Strategic defense: NATO’s conventional deterrent

A German armored unit stationed in Lithuania
NATO’s key to an effective defense in depth is to have troops positioned forward, but not too far forward. Here, German Leopard 2 tanks on review in Rukla, Lithuania (source: dpa)
  • New threats have made conventional defense a crucial element of NATO’s deterrent
  • Non-territorial aggression makes the choice of defensive strategy even more difficult
  • Strategies of preemptive attack and defense in depth are politically unacceptable
  • Frontal defense has military drawbacks, but can be adapted to the alliance’s needs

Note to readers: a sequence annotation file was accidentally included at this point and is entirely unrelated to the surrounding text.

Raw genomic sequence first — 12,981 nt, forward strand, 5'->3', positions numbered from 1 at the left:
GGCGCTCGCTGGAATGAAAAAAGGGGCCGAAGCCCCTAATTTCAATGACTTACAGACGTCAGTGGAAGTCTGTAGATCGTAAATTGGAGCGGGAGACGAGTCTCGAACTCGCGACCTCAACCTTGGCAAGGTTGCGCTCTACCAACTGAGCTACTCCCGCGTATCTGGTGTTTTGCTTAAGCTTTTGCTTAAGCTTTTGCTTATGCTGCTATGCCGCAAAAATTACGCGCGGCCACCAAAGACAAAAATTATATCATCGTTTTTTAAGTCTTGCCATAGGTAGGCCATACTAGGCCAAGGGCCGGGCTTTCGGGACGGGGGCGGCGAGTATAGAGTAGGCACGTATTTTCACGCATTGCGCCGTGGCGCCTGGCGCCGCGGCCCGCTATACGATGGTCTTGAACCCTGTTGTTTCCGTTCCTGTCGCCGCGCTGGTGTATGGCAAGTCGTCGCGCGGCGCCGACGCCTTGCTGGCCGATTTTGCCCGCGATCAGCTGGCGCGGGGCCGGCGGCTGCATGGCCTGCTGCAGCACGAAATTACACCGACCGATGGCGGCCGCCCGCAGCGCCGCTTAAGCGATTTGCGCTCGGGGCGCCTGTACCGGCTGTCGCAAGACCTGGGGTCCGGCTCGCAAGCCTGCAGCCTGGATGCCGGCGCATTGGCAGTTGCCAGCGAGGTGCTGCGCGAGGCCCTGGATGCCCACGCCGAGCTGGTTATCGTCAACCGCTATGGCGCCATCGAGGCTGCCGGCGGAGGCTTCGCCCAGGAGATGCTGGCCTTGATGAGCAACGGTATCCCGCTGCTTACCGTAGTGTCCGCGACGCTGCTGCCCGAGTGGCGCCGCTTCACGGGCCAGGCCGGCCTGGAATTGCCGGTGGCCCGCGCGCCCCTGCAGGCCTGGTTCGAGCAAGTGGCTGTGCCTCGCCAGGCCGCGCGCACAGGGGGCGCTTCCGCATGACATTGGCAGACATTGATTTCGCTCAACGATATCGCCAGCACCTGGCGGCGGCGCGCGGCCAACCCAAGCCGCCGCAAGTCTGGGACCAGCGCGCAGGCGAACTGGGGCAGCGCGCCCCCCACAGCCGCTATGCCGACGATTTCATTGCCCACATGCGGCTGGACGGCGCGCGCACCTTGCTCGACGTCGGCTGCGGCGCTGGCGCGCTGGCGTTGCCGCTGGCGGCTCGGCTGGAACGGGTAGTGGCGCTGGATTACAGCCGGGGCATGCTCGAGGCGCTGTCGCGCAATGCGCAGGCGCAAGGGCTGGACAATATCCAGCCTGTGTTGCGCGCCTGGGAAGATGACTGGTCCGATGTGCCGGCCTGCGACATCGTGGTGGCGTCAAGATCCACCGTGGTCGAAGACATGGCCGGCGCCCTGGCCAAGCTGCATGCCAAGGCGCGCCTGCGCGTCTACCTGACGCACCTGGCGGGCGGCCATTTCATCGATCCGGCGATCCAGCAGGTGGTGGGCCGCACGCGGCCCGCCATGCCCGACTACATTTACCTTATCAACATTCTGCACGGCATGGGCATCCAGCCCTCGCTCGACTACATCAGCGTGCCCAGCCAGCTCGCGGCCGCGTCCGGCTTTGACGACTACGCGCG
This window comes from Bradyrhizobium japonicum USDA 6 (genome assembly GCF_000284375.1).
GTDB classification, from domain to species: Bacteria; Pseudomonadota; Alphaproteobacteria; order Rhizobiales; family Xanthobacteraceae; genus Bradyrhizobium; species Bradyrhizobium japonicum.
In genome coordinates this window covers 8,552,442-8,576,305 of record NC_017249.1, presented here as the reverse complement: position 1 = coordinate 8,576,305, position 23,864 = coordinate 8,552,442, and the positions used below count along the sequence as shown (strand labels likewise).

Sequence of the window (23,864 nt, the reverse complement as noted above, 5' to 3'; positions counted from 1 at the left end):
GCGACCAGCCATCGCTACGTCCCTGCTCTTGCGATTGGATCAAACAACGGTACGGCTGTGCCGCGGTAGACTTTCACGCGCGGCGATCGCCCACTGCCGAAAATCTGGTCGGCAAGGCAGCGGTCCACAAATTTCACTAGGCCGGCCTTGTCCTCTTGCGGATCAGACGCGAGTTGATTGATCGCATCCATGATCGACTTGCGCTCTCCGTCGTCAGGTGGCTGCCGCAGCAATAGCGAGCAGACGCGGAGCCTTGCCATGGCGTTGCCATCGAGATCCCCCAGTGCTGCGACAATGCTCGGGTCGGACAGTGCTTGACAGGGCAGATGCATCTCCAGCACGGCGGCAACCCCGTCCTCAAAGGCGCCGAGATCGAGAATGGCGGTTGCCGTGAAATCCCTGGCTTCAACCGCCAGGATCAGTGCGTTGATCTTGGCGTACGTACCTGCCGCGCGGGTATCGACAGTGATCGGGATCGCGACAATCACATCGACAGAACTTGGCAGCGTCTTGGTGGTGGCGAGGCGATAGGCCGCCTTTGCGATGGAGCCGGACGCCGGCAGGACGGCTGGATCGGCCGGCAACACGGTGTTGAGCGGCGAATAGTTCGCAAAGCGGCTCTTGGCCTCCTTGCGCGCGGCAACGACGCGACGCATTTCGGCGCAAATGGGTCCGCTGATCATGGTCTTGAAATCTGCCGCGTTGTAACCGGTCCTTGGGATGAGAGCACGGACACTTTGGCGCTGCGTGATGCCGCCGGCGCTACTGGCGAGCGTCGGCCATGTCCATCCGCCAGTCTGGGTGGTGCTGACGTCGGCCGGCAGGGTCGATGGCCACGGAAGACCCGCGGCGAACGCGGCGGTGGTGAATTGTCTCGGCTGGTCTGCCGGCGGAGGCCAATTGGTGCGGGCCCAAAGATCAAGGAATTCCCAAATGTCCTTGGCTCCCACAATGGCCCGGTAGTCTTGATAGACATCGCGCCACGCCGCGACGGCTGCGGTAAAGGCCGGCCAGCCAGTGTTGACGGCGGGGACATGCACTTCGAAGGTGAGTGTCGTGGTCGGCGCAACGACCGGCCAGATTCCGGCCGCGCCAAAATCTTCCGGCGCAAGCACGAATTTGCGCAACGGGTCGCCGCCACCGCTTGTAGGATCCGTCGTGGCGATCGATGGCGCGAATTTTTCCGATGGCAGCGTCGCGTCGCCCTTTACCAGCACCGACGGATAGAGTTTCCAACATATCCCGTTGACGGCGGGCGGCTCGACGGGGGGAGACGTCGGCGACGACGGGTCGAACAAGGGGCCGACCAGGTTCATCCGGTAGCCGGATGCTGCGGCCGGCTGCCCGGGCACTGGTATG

The undeclared, hybrid Cold War between Russia and the West shows no signs of abating. Instead, it seems to be intensifying and spreading into new theaters. This includes cutting-edge threats such as hybrid or below-the-threshold operations, cyberattacks and cyber defense, and information warfare through social media.

However, we are also seeing a comeback of more traditional, 20th-century forms of confrontation dating back to the first Cold War: arms races, staged military incidents, proxy wars, nuclear blackmail and deterrence, and containment strategies. One of the latest manifestations is the decision to withdraw from the Intermediate-Range Nuclear Forces (INF) Treaty, which may intensify and widen the current arms race in strategic nuclear weapons into tactical systems as well.

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